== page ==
A food-centric culture combined with a fondness for sweetness: Whilst we chit-chat about the weather, Thais routinely opt to discuss what they last ate. The Thai approach to food and eating is social and relaxed, often featuring multiple snacks or meals at irregular times of the day or night. This approach developed in a time when most ate simple foods with low calorific content, walked more, and undertook manual labour. The outcome of introducing a sedentary lifestyle and processed and high-calorie foods into this equation, was never going to be pretty. In addition, many Thai people love sweet tastes and add a considerable amount of sugar to many popular recipes. As an example, a key factor in the successful introduction of pizza to the Thai populace was the addition of extra amounts of tomato sauce (which is high in sugar) than is used in pizza topping in western countries.

The uptake of both processed food and fast food is being accelerated by 'cultural cringe': Many younger Thais are rejecting certain aspects of traditional Thai life as being decidedly 'un-cool' and old-fashioned, choosing instead to embrace available aspects of western culture/lifestyle. The implications of this include changes to earlier patterns of diet and exercise.

As in so many other countries, fast-food like KFC and McDonalds have been enthusiastically embraced in Thailand. Unlike in the West, however, fast foods are generally not cheaper or more convenient than the local fare ... demand appears to be driven more by its western cachet. Thais have not traditionally eaten things like ice cream, chocolate, and cakes/pastries. They have, however, had access to an extensive array of snack and convenience-type foods, most of which are based on staples like banana, rice, coconut, bean or tarot. Many children now however would be embarrassed to be seen with anything wrapped in a banana leaf, choosing instead products that are highly-processed, advertised on TV and wrapped in colorful foil or plastic. Further, where once water or coconut juice were seen as the beverages of choice, now flavoured (sweetened) milk and soft drinks like Coca-Cola are 'de rigeur'.5,6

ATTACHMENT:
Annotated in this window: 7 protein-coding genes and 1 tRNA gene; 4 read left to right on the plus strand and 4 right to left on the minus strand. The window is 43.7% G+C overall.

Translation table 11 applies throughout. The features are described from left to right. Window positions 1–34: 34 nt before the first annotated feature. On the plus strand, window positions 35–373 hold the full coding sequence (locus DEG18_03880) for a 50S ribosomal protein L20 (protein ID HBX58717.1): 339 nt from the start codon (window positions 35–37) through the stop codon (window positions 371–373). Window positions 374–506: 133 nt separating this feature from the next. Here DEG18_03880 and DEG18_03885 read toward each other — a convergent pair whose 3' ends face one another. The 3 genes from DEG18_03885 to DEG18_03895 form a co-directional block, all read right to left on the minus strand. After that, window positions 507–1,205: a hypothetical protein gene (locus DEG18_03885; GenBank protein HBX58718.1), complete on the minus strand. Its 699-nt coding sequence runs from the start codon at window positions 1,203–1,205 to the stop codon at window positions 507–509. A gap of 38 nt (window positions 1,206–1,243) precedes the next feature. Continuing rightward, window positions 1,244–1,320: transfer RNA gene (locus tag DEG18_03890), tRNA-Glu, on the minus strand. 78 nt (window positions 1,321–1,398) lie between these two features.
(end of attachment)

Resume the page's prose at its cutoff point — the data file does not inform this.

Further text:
Further, in selecting their recreational pursuits, many Thai children are now shunning traditional, inexpensive and accessible recreational pursuits like Muay Thai, in favor of either passive computer-based activities or more exotic and aspirational recreational activities that may often be priced beyond their reach.

A shortage of free time and disposable income: Working long hours, usually for six days each week, reduces peoples' ability and propensity to exercise. A similar situation applies with Thai children, whose school day is often drawn out with commuting and after-school tutoring. To make matters worse, most schools appear to place a low priority on sport and physical education. Little disposable income and often high levels of household debt mean that many are unable to afford to visit commercial recreation facilities such as modern gyms.

Lessening control over, and supervision of, children: The Thais love their children and like to spoil them when they are young. This trend is expected to grow as Thailand follows trends evident in many other countries, towards smaller family size, both parents in the workforce, etc. This will likely worsen the situation in terms of effective parental control over such things as diet and exercise.